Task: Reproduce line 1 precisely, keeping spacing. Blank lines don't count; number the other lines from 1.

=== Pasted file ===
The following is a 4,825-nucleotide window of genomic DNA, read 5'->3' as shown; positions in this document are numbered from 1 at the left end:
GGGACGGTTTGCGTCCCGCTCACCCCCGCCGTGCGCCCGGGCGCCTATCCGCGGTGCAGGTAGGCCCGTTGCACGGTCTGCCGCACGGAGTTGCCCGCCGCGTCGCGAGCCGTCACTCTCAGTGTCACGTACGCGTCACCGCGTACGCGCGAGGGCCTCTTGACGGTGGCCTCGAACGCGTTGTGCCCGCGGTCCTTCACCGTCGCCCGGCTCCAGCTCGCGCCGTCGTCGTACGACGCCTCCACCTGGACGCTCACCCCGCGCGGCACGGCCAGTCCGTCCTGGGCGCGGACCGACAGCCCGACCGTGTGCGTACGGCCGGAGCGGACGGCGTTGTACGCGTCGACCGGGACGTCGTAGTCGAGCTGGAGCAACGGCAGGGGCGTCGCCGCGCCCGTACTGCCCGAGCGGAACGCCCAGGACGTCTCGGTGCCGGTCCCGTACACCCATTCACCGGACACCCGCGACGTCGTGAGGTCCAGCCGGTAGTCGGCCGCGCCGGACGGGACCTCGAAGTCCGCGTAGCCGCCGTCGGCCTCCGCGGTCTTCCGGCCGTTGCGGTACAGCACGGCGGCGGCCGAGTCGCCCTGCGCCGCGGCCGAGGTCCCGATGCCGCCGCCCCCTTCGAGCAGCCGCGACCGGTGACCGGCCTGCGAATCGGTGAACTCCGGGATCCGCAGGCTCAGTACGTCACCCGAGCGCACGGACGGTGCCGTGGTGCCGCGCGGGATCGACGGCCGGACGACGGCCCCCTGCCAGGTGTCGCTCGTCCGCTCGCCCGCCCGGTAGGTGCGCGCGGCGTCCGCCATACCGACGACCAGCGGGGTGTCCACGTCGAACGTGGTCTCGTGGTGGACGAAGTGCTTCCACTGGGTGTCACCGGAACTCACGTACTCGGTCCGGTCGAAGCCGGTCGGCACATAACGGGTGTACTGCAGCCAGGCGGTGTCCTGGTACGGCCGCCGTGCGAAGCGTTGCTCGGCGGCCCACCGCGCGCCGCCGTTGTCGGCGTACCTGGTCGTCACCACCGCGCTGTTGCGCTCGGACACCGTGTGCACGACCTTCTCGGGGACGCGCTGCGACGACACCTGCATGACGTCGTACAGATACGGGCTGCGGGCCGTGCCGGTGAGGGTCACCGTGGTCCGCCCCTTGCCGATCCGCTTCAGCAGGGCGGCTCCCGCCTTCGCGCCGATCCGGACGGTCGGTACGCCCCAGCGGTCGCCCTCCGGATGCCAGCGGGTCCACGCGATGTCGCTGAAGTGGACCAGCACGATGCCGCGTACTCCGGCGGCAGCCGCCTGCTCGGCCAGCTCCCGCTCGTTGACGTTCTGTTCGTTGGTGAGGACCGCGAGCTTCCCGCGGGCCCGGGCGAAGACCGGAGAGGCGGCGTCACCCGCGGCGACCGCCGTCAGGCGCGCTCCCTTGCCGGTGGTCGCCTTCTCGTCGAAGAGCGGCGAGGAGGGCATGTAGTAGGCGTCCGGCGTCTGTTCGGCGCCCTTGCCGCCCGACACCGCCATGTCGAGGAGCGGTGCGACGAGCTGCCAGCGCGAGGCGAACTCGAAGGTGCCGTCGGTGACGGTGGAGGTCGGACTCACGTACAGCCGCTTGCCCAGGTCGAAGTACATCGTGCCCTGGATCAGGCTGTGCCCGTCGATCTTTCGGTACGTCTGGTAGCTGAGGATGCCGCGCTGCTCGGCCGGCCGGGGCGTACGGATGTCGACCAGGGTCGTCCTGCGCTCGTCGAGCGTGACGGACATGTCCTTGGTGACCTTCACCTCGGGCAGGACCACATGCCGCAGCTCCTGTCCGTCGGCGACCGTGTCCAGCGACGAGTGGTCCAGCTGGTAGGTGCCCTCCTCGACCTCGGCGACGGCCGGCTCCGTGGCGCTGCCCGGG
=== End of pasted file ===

The following is a 4,825-nucleotide window of genomic DNA, read 5'->3' as shown; positions in this document are numbered from 1 at the left end: